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Graphene's silicon cousin

A Correction to this article was published on 16 May 2012

This article has been updated

Silicon can form two-dimensional honeycomb sheets one atom thick. This material — known as silicene — is the silicon equivalent of carbon-based graphene, and could fit more easily into industrial silicon-based circuits than graphene.

Patrick Vogt at the Technical University of Berlin, Paola De Padova at the Institute of Structure of Matter in Rome and their colleagues deposited a single layer of silicon onto a silver surface heated to more than 200°C. The resulting silicene is corrugated and seems to have similar electronic properties to graphene.

Other researchers have reported making silicene before, but Vogt and colleagues say that they have provided more conclusive evidence, including microscopy images and measurements of the material's electrical and chemical properties.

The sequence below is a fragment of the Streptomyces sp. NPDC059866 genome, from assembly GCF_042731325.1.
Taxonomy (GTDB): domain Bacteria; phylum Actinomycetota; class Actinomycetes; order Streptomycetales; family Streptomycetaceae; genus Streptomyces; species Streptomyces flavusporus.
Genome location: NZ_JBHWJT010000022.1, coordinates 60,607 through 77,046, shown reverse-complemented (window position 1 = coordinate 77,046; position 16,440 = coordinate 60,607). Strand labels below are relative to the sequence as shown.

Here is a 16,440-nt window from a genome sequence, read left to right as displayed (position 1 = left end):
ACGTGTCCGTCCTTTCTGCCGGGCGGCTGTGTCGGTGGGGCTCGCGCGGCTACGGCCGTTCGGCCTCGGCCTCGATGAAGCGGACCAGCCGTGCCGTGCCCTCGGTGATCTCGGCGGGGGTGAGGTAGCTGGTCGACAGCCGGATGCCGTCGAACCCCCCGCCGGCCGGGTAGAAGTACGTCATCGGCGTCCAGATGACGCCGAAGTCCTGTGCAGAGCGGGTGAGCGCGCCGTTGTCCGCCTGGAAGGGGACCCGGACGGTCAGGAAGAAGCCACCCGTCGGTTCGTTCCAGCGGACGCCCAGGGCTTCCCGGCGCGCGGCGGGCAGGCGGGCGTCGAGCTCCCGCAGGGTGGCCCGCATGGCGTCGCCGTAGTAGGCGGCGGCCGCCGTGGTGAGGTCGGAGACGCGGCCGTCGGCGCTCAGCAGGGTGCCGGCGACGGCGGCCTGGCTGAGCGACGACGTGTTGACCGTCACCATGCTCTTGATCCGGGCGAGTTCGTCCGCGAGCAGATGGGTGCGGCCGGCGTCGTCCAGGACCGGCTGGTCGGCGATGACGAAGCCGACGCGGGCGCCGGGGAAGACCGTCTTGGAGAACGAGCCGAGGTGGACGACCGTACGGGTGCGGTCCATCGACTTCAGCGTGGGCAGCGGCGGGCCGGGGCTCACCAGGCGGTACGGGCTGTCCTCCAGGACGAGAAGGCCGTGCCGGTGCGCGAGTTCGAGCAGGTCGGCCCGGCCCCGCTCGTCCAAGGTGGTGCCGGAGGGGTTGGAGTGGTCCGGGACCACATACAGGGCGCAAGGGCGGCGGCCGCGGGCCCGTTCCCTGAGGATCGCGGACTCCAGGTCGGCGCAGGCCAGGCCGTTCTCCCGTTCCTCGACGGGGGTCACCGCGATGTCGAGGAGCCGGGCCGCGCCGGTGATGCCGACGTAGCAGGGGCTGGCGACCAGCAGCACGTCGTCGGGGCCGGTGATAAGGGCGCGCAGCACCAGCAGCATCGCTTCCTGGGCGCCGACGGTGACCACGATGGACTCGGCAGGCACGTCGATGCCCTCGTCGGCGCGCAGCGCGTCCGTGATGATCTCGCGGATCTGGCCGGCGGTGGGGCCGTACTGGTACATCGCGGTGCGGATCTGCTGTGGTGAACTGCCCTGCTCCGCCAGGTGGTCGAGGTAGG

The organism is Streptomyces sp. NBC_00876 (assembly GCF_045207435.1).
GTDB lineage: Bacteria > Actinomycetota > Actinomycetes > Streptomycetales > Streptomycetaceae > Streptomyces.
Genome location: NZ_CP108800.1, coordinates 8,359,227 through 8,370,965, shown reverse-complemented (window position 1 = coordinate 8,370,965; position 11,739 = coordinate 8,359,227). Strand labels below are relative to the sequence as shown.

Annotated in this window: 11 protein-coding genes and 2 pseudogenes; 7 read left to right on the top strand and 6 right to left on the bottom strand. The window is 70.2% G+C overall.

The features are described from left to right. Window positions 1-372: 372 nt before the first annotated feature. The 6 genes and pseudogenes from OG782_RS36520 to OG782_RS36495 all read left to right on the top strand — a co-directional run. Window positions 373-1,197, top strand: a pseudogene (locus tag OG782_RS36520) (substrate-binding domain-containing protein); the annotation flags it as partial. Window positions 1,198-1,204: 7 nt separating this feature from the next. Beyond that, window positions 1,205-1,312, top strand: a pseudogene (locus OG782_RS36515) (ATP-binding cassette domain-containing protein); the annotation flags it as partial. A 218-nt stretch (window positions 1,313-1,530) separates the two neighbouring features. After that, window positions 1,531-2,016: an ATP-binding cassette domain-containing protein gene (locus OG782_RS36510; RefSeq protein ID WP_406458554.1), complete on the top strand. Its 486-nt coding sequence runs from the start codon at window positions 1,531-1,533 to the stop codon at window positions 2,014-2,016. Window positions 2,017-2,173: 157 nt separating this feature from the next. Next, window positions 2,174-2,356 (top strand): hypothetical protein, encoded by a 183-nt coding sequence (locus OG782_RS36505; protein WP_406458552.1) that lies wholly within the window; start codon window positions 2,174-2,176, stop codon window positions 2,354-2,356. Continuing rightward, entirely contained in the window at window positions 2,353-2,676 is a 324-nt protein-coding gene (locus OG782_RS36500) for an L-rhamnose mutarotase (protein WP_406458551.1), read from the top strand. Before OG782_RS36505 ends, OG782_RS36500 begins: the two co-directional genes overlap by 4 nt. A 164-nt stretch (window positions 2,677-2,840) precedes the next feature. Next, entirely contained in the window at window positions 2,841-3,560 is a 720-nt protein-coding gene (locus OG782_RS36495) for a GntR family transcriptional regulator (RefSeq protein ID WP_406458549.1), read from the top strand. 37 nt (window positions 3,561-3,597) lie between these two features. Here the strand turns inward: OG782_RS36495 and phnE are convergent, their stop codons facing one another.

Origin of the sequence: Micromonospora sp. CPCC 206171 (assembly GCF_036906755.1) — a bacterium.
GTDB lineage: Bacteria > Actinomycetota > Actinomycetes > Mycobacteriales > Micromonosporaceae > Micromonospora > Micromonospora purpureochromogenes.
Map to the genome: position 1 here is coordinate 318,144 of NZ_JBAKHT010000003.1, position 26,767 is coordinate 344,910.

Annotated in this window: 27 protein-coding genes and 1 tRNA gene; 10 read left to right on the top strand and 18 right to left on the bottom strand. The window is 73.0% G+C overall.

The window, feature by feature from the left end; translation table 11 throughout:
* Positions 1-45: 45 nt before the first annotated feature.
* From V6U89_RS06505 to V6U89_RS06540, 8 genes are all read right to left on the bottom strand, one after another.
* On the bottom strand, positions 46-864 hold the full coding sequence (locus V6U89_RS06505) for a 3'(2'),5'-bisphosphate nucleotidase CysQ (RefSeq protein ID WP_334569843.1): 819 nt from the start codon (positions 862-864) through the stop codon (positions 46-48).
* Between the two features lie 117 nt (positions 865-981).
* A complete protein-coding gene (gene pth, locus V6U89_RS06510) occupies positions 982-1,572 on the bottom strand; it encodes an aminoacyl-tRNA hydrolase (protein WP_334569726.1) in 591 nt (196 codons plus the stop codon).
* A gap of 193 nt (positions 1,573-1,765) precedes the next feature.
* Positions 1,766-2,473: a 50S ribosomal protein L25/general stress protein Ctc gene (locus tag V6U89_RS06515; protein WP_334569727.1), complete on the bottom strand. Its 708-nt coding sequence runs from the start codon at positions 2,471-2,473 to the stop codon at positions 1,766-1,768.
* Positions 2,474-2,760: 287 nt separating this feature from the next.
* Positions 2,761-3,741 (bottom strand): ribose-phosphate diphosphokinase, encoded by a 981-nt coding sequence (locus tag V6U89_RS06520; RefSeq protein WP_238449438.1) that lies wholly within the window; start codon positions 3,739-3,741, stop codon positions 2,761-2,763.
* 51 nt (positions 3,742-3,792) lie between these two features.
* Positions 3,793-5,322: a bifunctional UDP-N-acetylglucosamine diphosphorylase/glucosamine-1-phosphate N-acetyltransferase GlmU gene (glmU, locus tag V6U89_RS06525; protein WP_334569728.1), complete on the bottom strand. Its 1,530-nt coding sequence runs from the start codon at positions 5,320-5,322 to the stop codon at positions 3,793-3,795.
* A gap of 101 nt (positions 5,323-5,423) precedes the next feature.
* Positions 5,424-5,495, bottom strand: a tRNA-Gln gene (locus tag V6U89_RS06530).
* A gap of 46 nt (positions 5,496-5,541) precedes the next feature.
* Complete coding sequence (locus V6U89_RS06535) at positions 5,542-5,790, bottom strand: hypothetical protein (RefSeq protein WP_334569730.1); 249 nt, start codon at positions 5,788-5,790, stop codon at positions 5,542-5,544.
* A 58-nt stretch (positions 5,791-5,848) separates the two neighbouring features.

Phys. Rev. Lett. 108, 155501 (2012)

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  • 10 May 2012

    This article originally said that for deposition on the silver surface, the silicon wafer was heated to more than 200 ºC. In fact, the silver surface was heated to this temperature, the silicon was heated to more than 1,000 ºC. The text has been corrected to reflect this.

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Graphene's silicon cousin. Nature 485, 9 (2012).

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